I spent just under 2 weeks travelling around North Vietnam, using Hanoi as a launch pad to the surrounding regions. It’s easy to take international flights in and out of Hanoi. Make sure you arrange a visa in advance. Australian citizens can lodge an online application at this site
There are a number of travel agents in Hanoi’s Old Quarter who can arrange bus or train tickets for you. Be aware, if you buy a sleeper ticket on an overnight bus, your seat will be a chair-bed hybrid. If you are really tall or have long legs, this may be extremely uncomfortable for you. Also, the aisles of the bus will be illuminated by weird disco lights.
Sapa and the northern regions of Vietnam
Situated in the mountains of north-west Vietnam (about a 6 or 7 hour bus ride from Hanoi), Sapa is popular for its quaint village life and easy access to trekking paths amongst the terraced rice fields of the Muong Hoa Valley and to the Hmong, Tay and Dao hill tribes of the region. Nowadays, the town of Sapa is dominated by large hotels, tourist buses, and spas. Its small streets are unable to cope with the demand.
You will often hear tourists complain about how touristy Sapa has become, which makes me think of the saying, “You’re not stuck in traffic, you are traffic.” Sapa is becoming a victim of its own success, an all too common outcome of popular tourism in South-East Asia. With popularity, tourism and prosperity comes change and “progress”.
As such, tourists are looking outside of Sapa to find their “authentic”, hill tribe experience. I stayed in Po Mu House, a traditional homestead in the village of Ta Van, located not far from Sapa. If I had more time I would have loved to explore Ha Giang and Dong Van provinces, but unfortunately I had a restricted itinerary.
In contrast to the construction which dominates Sapa, the surrounding regions remain captivating and serene. From Ta Van, I trekked amongst rice paddies, waterfalls, and mountain streams, accompanied by two self-appointed Hmong guides who were keen to have me buy their textiles. Their appearance, customs and textiles were reminiscent of the ethnic minority groups across the border in the Yunnan Province of China.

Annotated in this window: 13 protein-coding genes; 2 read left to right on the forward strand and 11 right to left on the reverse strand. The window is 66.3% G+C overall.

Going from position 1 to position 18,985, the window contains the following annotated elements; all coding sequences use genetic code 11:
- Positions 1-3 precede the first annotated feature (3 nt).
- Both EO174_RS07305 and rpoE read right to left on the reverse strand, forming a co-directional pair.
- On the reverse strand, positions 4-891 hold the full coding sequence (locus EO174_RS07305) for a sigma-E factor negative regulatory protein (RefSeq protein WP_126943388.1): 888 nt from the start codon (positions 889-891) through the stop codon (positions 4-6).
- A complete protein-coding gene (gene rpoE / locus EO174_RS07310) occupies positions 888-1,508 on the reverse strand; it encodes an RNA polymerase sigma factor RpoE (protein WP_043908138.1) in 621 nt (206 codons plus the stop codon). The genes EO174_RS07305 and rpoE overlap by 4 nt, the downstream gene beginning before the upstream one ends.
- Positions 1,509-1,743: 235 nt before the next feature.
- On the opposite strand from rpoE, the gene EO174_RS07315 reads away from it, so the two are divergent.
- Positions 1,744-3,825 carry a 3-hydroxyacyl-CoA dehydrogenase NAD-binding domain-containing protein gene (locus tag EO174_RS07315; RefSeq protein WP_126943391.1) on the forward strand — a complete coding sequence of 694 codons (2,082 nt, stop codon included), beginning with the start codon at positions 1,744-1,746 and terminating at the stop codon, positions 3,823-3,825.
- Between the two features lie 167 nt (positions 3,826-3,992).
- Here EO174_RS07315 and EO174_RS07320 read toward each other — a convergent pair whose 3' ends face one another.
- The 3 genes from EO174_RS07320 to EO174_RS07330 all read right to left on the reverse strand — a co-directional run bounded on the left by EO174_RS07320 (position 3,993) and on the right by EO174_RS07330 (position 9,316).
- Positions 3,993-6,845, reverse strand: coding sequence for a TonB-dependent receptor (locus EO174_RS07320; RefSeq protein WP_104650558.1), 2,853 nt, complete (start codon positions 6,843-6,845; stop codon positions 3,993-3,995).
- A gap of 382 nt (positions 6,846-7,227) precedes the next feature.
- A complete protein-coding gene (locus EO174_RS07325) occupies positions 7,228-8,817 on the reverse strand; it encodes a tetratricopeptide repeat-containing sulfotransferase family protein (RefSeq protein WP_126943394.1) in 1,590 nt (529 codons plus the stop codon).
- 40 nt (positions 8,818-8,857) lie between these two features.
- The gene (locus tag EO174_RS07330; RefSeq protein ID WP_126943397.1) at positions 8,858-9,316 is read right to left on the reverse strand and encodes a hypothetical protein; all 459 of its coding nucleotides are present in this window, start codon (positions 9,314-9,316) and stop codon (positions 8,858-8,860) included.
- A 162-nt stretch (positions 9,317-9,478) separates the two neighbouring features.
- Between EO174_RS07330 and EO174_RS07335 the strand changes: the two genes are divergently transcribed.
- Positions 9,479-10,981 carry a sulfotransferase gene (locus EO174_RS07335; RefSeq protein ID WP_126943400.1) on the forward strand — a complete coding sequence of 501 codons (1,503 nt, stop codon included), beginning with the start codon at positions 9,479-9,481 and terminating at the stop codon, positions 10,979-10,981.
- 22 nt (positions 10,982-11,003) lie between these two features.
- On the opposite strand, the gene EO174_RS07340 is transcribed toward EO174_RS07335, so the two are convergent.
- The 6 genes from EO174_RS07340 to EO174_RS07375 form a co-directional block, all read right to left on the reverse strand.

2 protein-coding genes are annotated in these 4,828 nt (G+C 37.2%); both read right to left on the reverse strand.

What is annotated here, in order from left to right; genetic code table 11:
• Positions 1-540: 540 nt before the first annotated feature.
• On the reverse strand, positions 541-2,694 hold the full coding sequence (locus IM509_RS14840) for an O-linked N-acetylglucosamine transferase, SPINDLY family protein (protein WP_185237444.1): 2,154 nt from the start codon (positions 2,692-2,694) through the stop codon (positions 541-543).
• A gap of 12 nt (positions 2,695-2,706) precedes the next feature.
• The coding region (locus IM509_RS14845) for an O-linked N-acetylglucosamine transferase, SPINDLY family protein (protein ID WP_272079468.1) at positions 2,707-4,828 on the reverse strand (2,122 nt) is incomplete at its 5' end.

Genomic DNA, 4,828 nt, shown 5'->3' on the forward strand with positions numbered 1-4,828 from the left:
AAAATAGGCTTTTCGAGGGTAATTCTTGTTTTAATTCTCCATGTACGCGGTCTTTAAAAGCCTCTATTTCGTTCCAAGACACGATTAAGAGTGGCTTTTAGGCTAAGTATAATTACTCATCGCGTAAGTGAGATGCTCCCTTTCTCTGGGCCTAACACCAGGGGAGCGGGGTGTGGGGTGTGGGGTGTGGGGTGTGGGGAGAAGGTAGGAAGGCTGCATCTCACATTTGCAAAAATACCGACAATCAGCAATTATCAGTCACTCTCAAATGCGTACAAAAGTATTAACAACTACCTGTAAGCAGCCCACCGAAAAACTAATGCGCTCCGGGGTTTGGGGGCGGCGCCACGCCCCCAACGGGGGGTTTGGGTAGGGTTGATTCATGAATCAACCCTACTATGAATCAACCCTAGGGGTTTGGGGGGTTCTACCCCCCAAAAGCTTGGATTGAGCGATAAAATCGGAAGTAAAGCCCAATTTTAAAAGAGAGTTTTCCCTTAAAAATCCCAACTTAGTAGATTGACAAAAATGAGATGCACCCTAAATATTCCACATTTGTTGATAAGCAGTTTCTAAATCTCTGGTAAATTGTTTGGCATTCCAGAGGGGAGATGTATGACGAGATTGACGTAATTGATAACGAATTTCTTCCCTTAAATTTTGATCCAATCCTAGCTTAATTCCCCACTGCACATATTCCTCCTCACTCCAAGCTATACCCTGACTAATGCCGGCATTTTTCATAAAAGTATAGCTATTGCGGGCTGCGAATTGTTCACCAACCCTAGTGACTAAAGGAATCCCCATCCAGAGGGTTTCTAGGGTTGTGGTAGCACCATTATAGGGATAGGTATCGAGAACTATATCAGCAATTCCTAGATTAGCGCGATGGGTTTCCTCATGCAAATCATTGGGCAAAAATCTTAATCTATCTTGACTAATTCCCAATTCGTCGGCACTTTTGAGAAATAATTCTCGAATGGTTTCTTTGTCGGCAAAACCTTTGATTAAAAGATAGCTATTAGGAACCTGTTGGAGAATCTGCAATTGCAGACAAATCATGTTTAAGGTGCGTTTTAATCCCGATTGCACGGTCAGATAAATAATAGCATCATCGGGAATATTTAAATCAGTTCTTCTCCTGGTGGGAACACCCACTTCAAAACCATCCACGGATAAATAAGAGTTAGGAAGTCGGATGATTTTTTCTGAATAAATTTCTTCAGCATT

Pigs, chickens, water buffalos, and twittering birds, orchestrated a soundtrack of nature which made the journey well worth the effort.
If you’re looking for hill tribe textiles, this is the place to go. There is no shortage of artisans in the region and they won’t let you leave without buying something.
Ninh Binh province in the Red River Delta of North Vietnam is a 2-3 hour bus trip from Hanoi. You can visit the region as a day trip but I would recommend at least staying for a few days. I stayed at the Ninh Binh retreat in Trang An, and woke up amongst rice paddies and limestone pinnacles. There are lots of different places where you can stay, such as the Van Long nature reserve. Your bus will most likely drop you at Ninh Binh town, the gateway to the region. From there you can start exploring or make your way to your accommodation.
There are several ways to explore the pagodas, caves and wetlands of the region. Seeing the water caves and river networks by boat is an exceptional start. I was told the boat journey starting from the Trang An Grotto is the best (an UNESCO World Heritage Site, no less) and it did not disappoint. It cost around US$10 for a 2-3 hour boat trip which will include a local guide who rows the boat. This is where they filmed King Kong Skull Island, the film set is still on display there.